The conference will focus on: 1) Reflections on the relationship between self-knowledge and knowledge in philosophy and performance; 2. A deconstruction of commonplace academic conference-based interactions in order to search for the relationship between performative and content components of philosophical expression.
We would like to open a free space for a variety of expression formats, and for an experimental dimension of the event.
The Main Topic of the Conference
The imperative of “Gnothi seauton” has survived to this day as a possible trace of the transition from the world of myth to the world of philosophy. On one hand, this maxim does not offer any completed and unquestionable account of the world and of humans’ place in it, as we are accustomed to from mythological narratives; on the other, however, it is not yet a statement belonging to philosophical ethics as we understand it, such as Kant’s categorical imperative.
On closer inspection, the appeal to “Gnothi seauton” leads to a number of questions: Does self-knowledge belong to the field of philosophy, at all? How is philosophy, with its claim of universality, related to self-knowledge, which is performed as an entirely individual enterprise? Or is it precisely the other way round? Is it that only with self-knowledge does philosophy achieve its value? And why is it that the Delphic Oracle exhorts us to know ourselves, and not others? Or is it that the path to real understanding of others leads only through knowing ourselves first?
The conference will provide its participants space to avoid some of the typical behavior that can be observed so often in standard academic interactions. During their contributions the presenters will not simply read their fixed texts, but express their thought-out meditation without that support. As for the lectures’ settings, they may choose not only a standard conference room, but also a theater stage or the cozy attic at the Theater On the Balustrade.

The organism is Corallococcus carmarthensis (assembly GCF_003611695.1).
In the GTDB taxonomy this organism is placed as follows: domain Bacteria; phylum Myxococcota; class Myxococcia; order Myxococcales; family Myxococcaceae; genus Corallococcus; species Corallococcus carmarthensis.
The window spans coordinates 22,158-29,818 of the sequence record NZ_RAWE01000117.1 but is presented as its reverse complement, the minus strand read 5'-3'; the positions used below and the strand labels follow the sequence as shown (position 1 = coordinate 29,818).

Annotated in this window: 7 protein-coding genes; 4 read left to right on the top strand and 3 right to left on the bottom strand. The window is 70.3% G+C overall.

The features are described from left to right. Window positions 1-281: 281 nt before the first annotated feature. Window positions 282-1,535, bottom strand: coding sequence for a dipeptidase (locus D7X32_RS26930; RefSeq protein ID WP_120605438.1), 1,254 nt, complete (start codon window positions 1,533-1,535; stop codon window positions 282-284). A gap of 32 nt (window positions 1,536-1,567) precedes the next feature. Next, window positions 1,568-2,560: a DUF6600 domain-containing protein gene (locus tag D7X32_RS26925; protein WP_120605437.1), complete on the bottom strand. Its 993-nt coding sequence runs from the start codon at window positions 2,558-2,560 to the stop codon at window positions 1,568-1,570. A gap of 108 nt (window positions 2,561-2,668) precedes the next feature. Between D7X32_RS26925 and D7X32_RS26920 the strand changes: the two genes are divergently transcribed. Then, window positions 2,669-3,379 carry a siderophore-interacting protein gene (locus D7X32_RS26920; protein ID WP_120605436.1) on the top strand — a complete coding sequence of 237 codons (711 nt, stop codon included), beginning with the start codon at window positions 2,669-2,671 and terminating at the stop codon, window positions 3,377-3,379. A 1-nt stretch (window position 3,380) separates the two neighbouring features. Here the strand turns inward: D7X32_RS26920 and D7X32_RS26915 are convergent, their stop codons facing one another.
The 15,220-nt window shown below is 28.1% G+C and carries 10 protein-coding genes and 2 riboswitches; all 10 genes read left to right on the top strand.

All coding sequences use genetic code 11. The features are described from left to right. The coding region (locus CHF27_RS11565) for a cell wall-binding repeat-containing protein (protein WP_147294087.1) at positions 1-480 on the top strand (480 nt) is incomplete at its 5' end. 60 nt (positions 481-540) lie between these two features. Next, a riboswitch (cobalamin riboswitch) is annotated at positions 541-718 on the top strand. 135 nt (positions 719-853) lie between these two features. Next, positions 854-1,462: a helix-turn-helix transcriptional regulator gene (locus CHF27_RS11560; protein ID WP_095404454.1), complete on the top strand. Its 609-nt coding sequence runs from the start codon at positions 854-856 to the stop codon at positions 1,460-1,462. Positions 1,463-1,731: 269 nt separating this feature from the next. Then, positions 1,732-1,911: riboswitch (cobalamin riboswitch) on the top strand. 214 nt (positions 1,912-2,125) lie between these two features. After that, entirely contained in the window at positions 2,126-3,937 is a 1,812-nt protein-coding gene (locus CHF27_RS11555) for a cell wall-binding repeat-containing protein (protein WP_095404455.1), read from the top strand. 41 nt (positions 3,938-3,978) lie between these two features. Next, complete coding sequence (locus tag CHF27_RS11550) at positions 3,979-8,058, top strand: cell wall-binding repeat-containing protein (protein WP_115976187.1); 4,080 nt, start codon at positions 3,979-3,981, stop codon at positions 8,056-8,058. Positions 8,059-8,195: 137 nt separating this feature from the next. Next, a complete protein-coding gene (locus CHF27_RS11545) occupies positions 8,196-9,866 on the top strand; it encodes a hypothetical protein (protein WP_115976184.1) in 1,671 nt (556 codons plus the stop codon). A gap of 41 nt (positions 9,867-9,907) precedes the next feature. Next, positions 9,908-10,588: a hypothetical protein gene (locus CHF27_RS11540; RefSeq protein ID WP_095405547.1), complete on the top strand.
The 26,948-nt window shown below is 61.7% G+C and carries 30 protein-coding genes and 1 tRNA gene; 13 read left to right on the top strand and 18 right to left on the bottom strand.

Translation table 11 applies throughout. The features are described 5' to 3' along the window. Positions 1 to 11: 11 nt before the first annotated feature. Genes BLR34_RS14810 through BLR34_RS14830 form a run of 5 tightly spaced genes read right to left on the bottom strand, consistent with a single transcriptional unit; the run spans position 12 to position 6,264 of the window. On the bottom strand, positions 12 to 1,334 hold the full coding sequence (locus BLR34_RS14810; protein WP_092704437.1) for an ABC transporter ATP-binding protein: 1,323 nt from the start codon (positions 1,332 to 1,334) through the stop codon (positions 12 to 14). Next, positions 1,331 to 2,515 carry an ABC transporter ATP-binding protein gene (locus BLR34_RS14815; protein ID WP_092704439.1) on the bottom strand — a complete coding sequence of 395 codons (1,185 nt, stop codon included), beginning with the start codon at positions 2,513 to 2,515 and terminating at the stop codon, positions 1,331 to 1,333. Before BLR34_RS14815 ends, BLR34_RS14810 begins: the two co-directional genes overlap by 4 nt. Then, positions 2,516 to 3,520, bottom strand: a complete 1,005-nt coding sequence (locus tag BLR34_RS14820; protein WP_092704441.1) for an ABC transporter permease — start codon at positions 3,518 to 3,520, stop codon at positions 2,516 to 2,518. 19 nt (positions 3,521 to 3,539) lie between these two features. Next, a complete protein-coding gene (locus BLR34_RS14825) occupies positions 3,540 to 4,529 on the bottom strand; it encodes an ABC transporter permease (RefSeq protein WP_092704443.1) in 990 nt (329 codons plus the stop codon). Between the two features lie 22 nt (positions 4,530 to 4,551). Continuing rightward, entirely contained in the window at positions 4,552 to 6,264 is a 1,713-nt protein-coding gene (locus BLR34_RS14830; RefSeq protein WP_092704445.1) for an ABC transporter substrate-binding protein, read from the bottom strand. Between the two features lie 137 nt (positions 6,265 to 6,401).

Such a conference format is also associated with the conference’s theme itself. It is relevant to ask what the relationship is between self-knowledge and habit, and whether we are able to discover something in the communication itself when we are delivering an impromptu lecture, or what impact the presentation format has on the lucidity and intelligibility of the ideas for the others and for us as well.
Please send your proposals for 20- to 60-minute-long presentations associated with the conference’s theme to the following e-mail address: firstname.lastname@example.org, no later than March 15, 2014. Diversity of submission formats is most welcome (lectures, speeches, dialogs, moderated discussions, performances), as is diversity of approaches (systematic philosophy, artistic research, theater studies, historic analysis, personal reflection). In your application, please, write your name, title, submission format, length of the contribution, the language in which you intend to deliver your presentation, and any requirements you may have concerning the venue.
We shall inform you on the submission’s reception by March 30, 2014.
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